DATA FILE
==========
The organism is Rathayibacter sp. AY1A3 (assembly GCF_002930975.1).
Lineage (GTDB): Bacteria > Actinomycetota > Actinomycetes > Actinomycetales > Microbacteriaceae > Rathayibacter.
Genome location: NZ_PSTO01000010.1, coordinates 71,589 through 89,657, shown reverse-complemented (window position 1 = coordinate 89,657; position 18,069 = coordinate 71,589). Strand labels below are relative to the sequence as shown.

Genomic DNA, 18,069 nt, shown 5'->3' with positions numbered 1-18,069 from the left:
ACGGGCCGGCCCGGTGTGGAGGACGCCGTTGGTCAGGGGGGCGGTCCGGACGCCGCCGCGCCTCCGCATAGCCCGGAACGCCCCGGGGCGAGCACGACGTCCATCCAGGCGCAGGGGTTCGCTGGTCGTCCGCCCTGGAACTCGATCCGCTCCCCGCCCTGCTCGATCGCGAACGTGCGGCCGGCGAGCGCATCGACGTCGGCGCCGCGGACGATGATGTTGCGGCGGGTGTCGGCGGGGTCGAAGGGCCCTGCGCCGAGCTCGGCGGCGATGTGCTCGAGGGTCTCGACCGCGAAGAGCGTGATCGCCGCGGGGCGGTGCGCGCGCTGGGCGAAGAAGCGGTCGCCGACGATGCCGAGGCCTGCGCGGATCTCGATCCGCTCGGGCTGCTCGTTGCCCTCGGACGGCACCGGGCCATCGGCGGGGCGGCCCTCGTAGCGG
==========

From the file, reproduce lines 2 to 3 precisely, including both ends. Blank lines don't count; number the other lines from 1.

Lineage (GTDB): Bacteria > Actinomycetota > Actinomycetes > Actinomycetales > Microbacteriaceae > Rathayibacter.
Genome location: NZ_PSTO01000010.1, coordinates 71,589 through 89,657, shown reverse-complemented (window position 1 = coordinate 89,657; position 18,069 = coordinate 71,589). Strand labels below are relative to the sequence as shown.